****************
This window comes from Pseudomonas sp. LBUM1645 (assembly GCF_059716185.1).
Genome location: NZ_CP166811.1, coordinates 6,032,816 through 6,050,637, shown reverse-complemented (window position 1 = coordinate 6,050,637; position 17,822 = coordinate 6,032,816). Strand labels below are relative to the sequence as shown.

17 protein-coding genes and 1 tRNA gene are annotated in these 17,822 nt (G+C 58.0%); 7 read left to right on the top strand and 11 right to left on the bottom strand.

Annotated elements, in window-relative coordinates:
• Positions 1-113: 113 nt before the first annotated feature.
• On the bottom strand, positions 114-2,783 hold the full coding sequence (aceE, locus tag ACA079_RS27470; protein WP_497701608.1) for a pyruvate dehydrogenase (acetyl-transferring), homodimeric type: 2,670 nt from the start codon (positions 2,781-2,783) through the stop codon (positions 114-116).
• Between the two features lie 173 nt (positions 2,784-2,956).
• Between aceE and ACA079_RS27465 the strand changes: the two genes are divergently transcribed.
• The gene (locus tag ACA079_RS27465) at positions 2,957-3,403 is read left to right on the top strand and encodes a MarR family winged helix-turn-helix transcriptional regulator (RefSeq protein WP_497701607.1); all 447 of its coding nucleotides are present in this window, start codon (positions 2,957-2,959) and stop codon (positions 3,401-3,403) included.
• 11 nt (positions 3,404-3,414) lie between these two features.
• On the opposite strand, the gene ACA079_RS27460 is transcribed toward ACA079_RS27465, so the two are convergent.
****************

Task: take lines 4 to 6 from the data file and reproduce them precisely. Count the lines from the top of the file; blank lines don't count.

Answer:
Annotated elements, in window-relative coordinates:
• Positions 1-113: 113 nt before the first annotated feature.
• On the bottom strand, positions 114-2,783 hold the full coding sequence (aceE, locus tag ACA079_RS27470; protein WP_497701608.1) for a pyruvate dehydrogenase (acetyl-transferring), homodimeric type: 2,670 nt from the start codon (positions 2,781-2,783) through the stop codon (positions 114-116).